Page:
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Tulsa Race Massacre ‘Remember & Rise’ event canceled

“The Centennial Commission is unable to fulfill our high expectations for Monday afternoon’s commemoration event and has determined not to move forward with the event at this time,” a statement from organizers read.

John Legend, Stacey Abrams Getty

The “Remember & Rise” event scheduled to commemorate the 100th anniversary of the Tulsa Race Massacre has been canceled. Organizers issued a statement on Thursday citing “unexpected circumstances with entertainers and speakers.”

The 1921 Tulsa Race Massacre Centennial Commission enlisted voting rights activist Stacey Abrams to deliver the keynote address, Grammy award winning artist John Legend to perform, and actor/author Hill Harper to host. It was scheduled to be televised nationwide and nearly 6,000 people were confirmed to attend the event at ONEOK Field in Tulsa, according to The Oklahoman.

“The Centennial Commission is unable to fulfill our high expectations for Monday afternoon’s commemoration event and has determined not to move forward with the event at this time,” the statement from organizers said. “We have hopes to reschedule later in this 100th commemorative year. We apologize for the disappointment and any inconvenience caused to ticketholders; if rescheduled ticketholders will be notified first.”

CBS News reports the reason why “Remember & Rise” was canceled is due to disputes between a lawyer representing the survivors and their heirs and the Centennial Commision. The three living survivors of the massacre — who are 107, 106 and 100 years old — made financial requests that the organizing commission deemed unreasonable.

In a letter obtained by CBS, the survivor’s lawyer, Demario Solomon-Simmons, accused the chair of the commission of attacking “the credibility and integrity of our survivors.” Solomon-Samuels listed some of the requests that were not able to be met. The first was $1 million per survivor, which Solomon-Samuels described as a “priority for us.” The second request was a $50 million pledge to “our Survivor and Descendant fund.” “We will not agree with any other entity housing our fund,” he said. “This is non-negotiable. It is important to us and our community that our fund be housed at a Black bank.”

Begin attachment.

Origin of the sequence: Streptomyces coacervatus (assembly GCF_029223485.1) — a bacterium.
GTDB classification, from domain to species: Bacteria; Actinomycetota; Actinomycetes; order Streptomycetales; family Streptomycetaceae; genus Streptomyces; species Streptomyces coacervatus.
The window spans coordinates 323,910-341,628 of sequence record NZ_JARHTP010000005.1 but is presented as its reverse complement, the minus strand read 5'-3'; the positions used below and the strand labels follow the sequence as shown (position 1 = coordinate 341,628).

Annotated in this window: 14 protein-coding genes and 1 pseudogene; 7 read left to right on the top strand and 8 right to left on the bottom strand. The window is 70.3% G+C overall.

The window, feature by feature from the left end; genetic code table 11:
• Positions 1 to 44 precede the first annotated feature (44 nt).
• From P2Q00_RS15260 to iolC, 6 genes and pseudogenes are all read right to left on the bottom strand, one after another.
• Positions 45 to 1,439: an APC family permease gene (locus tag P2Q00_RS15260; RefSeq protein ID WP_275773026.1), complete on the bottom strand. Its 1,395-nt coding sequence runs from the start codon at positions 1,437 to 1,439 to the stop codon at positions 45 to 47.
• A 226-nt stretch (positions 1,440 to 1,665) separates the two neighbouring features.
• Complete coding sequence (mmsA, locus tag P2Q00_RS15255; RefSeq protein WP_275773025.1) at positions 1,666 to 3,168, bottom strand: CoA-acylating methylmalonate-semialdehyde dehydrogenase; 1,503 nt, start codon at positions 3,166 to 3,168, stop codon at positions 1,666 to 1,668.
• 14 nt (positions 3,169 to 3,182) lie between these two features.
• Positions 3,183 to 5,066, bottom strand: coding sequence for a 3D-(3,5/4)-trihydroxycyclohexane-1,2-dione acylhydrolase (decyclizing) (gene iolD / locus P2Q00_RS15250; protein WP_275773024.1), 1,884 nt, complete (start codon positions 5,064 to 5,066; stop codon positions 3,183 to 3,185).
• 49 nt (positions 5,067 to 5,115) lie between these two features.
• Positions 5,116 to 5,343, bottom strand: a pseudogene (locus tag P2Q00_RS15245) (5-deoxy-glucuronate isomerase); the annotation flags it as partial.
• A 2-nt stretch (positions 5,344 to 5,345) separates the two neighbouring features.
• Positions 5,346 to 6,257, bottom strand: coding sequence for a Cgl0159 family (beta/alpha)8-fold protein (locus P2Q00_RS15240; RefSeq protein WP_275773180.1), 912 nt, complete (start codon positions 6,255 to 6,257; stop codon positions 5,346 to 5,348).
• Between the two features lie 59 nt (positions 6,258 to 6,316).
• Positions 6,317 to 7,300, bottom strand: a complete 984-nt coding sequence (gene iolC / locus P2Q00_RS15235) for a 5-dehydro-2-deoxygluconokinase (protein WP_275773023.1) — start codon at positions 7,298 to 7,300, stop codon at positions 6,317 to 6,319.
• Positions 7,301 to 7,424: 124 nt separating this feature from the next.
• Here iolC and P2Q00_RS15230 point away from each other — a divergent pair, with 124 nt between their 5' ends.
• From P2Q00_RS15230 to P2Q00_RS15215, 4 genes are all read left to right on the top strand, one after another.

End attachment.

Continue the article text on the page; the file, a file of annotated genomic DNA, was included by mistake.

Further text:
The chair of the Centennial Commission, Oklahoma State Senator Kevin Matthews, revealed at a press conference Friday (May 28) that organizers initially agreed to pay $100,000 per living survivor to attend the event. Matthews also mentioned a pledge of $2 million would be going towards a reparations fund discussed with the attorney.

“We raised the money, and we were excited that survivors were going to accept these gifts,” Matthews said according to CBS Tulsa affiliate KOTV. “Unfortunately, on Sunday, May 23, they reached out to increase the amount of the $100,000 per survivor gift to $1 million. And instead of $2 million, they asked for $50 million — $50 million in seed money. We could not respond to those demands.”

“So, to be clear, I absolutely want the survivors, the descendants and others that were affected to be financially and emotionally supported,” Matthews continued. “However, this is not the way, no matter how hard we try. We do have the funds, and if the legal team doesn’t bar us from it again, we will be providing those funds directly to the survivors.

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